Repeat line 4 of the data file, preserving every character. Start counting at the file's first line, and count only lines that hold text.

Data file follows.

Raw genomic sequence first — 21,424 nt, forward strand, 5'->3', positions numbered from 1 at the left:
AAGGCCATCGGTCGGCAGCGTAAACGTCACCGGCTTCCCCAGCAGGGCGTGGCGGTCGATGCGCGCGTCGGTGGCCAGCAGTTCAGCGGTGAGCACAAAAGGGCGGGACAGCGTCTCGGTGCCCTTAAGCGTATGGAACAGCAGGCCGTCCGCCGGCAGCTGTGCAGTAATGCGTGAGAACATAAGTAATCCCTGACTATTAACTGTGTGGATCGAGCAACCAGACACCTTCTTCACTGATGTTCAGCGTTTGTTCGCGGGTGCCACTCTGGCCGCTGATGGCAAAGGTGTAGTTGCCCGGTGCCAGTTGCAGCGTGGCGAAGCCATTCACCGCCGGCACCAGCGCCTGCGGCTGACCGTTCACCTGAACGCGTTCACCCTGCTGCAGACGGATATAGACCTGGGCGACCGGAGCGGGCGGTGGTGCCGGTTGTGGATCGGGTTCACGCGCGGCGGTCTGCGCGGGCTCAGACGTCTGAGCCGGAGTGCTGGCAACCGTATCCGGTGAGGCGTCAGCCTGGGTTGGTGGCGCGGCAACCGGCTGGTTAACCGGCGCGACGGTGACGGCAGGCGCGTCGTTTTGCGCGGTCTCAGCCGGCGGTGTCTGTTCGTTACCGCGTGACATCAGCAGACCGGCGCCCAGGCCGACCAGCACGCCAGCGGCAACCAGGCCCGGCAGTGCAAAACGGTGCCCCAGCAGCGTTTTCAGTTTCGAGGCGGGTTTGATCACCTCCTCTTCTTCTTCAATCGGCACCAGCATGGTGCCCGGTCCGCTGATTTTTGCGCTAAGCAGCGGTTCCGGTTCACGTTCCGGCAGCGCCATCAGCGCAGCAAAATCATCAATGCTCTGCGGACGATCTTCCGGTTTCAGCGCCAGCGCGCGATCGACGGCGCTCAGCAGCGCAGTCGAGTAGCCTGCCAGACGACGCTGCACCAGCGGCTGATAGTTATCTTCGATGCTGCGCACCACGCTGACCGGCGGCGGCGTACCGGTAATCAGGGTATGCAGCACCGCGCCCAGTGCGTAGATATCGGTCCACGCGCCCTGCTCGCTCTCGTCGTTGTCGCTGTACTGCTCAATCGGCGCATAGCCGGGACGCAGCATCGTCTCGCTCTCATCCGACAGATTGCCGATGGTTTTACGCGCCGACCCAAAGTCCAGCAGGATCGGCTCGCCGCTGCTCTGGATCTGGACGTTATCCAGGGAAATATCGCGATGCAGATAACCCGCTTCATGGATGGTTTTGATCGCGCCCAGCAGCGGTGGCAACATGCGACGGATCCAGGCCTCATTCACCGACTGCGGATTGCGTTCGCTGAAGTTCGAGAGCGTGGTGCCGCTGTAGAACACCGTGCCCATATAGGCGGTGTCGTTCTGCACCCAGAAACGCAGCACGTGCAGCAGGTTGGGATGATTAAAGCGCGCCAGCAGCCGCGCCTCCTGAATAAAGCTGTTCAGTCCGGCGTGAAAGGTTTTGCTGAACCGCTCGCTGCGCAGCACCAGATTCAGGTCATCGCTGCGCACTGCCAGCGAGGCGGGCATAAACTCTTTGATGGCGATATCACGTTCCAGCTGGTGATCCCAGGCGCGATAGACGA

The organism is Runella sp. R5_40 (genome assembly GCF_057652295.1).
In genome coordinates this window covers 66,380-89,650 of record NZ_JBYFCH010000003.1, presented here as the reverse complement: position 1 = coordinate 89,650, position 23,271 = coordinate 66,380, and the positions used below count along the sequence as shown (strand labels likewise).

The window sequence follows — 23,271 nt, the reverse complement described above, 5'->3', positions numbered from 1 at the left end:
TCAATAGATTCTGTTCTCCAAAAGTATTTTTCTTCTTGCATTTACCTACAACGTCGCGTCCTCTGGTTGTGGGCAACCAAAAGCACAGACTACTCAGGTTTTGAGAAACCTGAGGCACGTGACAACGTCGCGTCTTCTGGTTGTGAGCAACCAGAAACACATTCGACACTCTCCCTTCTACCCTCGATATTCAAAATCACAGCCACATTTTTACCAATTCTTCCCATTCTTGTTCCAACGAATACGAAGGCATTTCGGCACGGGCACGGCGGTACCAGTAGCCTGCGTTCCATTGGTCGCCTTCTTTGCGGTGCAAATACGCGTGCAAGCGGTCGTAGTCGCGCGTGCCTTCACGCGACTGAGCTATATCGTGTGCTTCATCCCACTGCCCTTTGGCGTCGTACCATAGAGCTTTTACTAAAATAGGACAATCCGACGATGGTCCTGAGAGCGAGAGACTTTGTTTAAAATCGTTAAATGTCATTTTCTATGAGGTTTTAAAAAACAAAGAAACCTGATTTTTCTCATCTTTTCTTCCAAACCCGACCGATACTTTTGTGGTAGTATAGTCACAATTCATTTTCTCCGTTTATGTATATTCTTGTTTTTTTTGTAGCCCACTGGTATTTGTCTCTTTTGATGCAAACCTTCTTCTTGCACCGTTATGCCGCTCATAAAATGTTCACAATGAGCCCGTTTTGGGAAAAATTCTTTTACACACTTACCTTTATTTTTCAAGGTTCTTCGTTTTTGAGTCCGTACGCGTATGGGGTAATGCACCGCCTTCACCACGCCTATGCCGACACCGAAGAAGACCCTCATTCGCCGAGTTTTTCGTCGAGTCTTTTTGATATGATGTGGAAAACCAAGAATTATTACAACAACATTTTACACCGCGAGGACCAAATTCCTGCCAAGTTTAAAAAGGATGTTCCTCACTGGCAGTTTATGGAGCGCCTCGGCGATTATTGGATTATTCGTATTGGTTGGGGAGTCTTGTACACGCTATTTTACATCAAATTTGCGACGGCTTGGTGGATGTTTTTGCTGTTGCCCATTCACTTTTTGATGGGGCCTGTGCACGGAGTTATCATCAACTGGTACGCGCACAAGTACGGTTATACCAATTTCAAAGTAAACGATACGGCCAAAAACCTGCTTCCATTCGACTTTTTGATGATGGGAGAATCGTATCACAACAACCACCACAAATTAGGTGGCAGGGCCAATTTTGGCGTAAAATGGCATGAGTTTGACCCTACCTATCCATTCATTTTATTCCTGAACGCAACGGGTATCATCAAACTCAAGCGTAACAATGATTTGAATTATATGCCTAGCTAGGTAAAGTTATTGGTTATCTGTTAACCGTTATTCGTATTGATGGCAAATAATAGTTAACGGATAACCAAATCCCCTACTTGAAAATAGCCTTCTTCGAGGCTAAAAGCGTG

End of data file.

In genome coordinates this window covers 66,380-89,650 of record NZ_JBYFCH010000003.1, presented here as the reverse complement: position 1 = coordinate 89,650, position 23,271 = coordinate 66,380, and the positions used below count along the sequence as shown (strand labels likewise).